11 Classic 90s Films You Can Stream Now | SLMan
New film releases have slowed to a trickle, which means added space in your evening and weekend schedules to revisit – or discover – classic movies from decades past. All readily available to stream, here are the 90s films that hit the spot then and now…

Boyz N The Hood (1991)

This coming-of-age drama follows Tre Styles (Cuba Gooding Jr) as he is sent to live with his dad (Laurence Fishburne) in South Central LA. Writer-director John Singleton drew on his own experiences to capture the boom years of gang culture and create one of the most culturally significant movies of the 90s. He became the first African-American and youngest person ever nominated for the Best Director gong.

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Fight Club (1999)

After a friendship forms between soap salesman Tyler Durden (Brad Pitt) and the movie’s unnamed narrator (Edward Norton), the pair start an underground fight club. As Tyler’s behaviour becomes more anarchistic and violent, Project Mayhem is formed and things start to spiral out of control, forcing Norton’s narrator to assess the reality of what’s happening. With its political and social commentary, and innovative cinematic style, Fight Club is rightly regarded as one of the most influential movies of the 90s.
 
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Goodfellas (1990)

This iconic gangster drama stars Robert De Niro, Ray Liotta and Joe Pesci – two of whom recently hooked up again with Martin Scorsese for The Irishman. Goodfellas tracks the rise and fall of prominent mob member Henry Hill and his associates. Widely considered a high point of Scorsese’s magnificent career, this is the film that re-established the gangster genre, capturing the ugliness and depravity of mafia life as well as the glitz and glamour.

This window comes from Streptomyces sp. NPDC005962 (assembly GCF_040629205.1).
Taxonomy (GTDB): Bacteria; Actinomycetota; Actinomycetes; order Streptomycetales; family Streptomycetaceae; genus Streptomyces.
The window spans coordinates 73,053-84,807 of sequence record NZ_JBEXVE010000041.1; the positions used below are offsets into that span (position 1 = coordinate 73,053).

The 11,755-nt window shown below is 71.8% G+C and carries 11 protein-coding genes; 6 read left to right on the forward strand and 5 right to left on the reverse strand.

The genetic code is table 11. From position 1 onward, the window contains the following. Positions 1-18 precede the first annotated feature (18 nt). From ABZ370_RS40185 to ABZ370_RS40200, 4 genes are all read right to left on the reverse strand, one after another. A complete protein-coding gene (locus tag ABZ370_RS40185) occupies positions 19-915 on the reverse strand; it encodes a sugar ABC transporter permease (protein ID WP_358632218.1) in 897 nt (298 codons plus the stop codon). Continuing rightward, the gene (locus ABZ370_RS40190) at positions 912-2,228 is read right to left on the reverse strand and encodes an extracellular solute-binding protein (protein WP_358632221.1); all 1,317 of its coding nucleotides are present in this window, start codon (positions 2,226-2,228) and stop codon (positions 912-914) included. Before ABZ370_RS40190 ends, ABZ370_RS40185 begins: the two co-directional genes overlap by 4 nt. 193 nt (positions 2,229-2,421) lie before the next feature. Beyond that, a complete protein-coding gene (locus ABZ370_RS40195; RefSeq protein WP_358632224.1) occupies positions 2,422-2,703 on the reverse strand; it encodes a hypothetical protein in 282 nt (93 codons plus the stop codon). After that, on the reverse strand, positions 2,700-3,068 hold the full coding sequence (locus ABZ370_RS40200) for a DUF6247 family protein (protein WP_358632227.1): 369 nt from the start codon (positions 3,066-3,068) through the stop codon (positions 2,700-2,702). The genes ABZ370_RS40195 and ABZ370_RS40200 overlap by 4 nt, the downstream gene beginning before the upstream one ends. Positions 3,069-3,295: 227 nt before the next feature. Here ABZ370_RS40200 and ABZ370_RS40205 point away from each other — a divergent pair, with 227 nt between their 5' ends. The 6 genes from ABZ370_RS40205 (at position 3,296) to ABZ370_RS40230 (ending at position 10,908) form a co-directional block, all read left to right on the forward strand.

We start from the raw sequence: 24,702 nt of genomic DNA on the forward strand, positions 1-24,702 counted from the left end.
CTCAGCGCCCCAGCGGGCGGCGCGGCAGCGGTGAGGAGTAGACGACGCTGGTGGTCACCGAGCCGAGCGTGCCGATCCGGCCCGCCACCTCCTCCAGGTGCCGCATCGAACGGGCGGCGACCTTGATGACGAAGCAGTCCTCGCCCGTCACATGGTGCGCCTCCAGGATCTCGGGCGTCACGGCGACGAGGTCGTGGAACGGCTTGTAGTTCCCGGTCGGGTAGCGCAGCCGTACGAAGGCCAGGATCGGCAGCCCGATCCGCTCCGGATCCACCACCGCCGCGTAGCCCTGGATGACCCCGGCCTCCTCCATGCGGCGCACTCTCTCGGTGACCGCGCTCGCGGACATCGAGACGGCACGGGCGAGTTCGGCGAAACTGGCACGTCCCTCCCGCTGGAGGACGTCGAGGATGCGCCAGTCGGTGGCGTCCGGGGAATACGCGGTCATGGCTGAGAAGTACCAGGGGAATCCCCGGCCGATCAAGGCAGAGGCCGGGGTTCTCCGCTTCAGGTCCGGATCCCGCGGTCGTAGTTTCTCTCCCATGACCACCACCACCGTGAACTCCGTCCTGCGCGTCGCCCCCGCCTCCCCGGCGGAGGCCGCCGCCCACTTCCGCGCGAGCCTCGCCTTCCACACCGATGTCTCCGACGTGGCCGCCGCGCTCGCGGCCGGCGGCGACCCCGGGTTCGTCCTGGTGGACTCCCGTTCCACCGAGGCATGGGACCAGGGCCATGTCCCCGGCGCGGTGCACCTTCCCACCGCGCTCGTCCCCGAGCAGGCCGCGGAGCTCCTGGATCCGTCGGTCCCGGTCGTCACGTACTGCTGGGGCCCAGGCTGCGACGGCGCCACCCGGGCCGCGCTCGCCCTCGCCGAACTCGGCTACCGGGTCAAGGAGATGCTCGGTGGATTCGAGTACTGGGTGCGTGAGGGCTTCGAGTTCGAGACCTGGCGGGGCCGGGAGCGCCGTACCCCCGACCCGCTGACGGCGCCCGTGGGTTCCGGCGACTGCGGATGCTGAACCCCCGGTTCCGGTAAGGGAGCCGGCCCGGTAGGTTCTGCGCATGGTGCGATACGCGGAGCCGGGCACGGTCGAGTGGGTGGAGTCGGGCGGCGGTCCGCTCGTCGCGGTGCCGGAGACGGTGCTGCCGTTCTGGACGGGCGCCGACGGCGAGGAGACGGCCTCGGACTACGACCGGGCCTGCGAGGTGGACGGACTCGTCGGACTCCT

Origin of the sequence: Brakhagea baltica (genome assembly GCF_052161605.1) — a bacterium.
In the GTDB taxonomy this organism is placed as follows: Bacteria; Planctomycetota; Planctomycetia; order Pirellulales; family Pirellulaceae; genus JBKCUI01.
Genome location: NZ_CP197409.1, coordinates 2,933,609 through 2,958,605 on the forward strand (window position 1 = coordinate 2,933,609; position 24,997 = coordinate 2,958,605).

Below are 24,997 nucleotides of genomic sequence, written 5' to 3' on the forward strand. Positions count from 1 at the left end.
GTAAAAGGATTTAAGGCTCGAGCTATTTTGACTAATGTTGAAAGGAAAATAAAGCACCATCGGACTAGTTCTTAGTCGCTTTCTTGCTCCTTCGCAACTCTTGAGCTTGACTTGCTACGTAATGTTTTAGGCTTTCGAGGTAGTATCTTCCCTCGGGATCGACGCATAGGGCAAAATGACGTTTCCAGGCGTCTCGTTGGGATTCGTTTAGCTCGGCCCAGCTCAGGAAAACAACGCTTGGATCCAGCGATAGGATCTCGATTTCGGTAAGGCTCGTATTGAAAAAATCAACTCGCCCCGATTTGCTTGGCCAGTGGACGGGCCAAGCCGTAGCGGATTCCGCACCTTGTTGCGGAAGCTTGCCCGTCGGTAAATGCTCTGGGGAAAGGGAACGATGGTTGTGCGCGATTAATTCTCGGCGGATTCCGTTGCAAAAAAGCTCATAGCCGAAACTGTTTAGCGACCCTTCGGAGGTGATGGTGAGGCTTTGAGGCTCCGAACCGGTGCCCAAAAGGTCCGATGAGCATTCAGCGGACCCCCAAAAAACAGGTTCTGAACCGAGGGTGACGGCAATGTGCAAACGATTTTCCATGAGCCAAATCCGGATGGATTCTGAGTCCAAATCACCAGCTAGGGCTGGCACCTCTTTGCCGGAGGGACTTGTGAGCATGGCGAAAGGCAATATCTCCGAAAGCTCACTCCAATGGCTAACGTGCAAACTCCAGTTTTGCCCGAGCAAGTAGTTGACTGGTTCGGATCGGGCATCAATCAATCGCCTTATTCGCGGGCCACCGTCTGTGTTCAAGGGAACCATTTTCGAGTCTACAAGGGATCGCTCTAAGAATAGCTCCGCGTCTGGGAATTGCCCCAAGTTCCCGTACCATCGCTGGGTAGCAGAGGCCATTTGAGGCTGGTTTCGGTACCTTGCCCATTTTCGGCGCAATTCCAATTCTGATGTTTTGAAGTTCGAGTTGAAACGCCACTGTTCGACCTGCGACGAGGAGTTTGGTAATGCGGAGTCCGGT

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Groundhog Day (1993)

It wouldn’t be a 90s roundup without some Bill Murray. In Groundhog Day, Murray plays Phil Connors, a cynical, grumpy weatherman tasked with covering an annual Groundhog Day event in small-town Punxsutawney, Pennsylvania. Much to his chagrin, he gets stuck in a time loop, doomed to repeat the same day over and over again. He takes the opportunity to behave without consequence before realising he ought to use his infinite time to do a bit of good. Funny and uplifting, this is outstanding family-friendly viewing.
 
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Heat (1995)

After a heist goes wrong and leaves three security guards dead, LAPD detective Vincent Hanna (Al Pacino) must hunt down masterful pro thief Neil McCauley (Robert De Niro). Faced with a looming arrest, McCauley wants to pull off one final job, but Hanna is determined to catch him in the act. Based loosely on a real story, this box-office hit from Miami Vice director Michael Mann follows a classic cop-robber narrative, loaded with set-piece gun fights and car chases.
 
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Jurassic Park (1993)